Only 4 percent of site owners who install WP Retina 2X keep it. That’s a low-retention rate. It wasn’t worth the Retina-resolution hassle even when this plugin made image decisions and production painless. So there’s lots of variable screen sizes. Big deal. Retina-image preparation does NOT have widespread adoption by web designers or developers. It’s perceived a production annoyance (or non-feature) delaying site launch – and project payment.
These three offsite links below may help you make decisions. You have a design choice. You can workaround or ignore Apple-mandated techno-specs. We won’t tell.
For PagePipe’s site, the strategy is not using photography for large headers. We choose the alternative of building custom illustrations for reduced load-time speed. That means using 8-bit GIF and PNG with 2,000×1200 pixel images with reduced color palettes. Those files weigh just over 21 kilobytes.
Where we use featured JPEGs, they weigh under 200 kilobytes. It’s fortunate the big “hero” image is lazy loaded by the default theme.
But the fastest sites on earth have no images. Only a small number of site owners make that choice (about 10 percent).
PagePipe screengrabs are JPEGs. They’re optimized harder than WordPress recommends. WordPress saves images at a compression of 82 – which is the equal to a Photoshop 50. Why is this important? It makes the images pass the WebPagetest.org criteria – a real speed test owned by Google. It’s most used by professional performance engineers. Not Google PageSpeed Insights for commoners. PageSpeed insights doesn’t even measure page speed in milliseconds. It only produces a weird score. They let you kill yourself for a meaningless 100 A+ while your site still remains a slug.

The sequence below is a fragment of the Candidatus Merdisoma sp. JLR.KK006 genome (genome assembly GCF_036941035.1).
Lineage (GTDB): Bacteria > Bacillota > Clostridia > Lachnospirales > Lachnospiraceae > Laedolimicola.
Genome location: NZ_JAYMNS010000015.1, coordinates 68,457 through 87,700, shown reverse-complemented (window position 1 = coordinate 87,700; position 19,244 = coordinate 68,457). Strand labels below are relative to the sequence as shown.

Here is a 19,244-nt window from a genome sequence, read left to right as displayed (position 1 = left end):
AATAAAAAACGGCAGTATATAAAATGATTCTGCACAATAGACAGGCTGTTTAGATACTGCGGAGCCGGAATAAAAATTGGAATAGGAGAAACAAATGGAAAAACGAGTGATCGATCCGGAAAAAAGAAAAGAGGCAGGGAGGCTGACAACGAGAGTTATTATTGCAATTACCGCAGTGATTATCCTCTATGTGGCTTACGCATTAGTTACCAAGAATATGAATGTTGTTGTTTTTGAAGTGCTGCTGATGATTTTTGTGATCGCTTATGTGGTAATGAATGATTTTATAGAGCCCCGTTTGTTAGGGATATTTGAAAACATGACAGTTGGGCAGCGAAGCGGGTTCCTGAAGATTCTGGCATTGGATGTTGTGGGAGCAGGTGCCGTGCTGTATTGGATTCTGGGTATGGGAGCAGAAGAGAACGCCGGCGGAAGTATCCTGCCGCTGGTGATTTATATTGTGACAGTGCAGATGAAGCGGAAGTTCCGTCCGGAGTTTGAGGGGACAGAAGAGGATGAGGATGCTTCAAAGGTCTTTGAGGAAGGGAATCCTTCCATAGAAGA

We build all JPEG images to screen dimensions. We optimize offline with a 70-quality setting (or more when we can). We use free GIMP image processor. We avoid cropping online with WordPress. We save-for-web our 8-bit PNGs and GIFs with reduced color palettes.
We’ve only had one client request Retina-quality images. That’s Steve’s brother, Brad Teare. High-end art galleries using fiber-optic connections were his target market. Speed was a nonissue. But we built the portfolio for both large screen and small screen, just in case. The galleries asked how he pulled it off. A great compliment. People’s curiosity sparks a speed question, “How did you do that cool magic trick?”
When we have a choice, we choose ignoring Retina specifications. And Retina’s been around for awhile. We may change our policy in the future. But we doubt it.
An unconventional optimization example.
The PagePipe “Start Here” page contains an animated GIF. It isn’t built to the recommended spec of 2000×1200 pixel dimension. Instead, it’s 1132×697 pixels. We let the browser stretch with math and mess with this image. This is bad practice. Dimension recalculation causes small speed delays. So why do it? Because not doing so would produce an even worse super-slow page. Abandoned by users clicking the back button.
We also ran the animated GIF through an online compressor squeezing it’s file size way down. This introduced tons of noise and artifacts into the animation. Do we care? No. Because it’s good enough for average users. It’s noticed by inspector-type personalities. But 80 percent of visitors (or more) are oblivious and unaware of best design practices.
Being perfect in-every-way has too high of cost in time and money. “How good is good enough” is a hard judgment call. Relax your tolerances and standard so you can work on what counts most.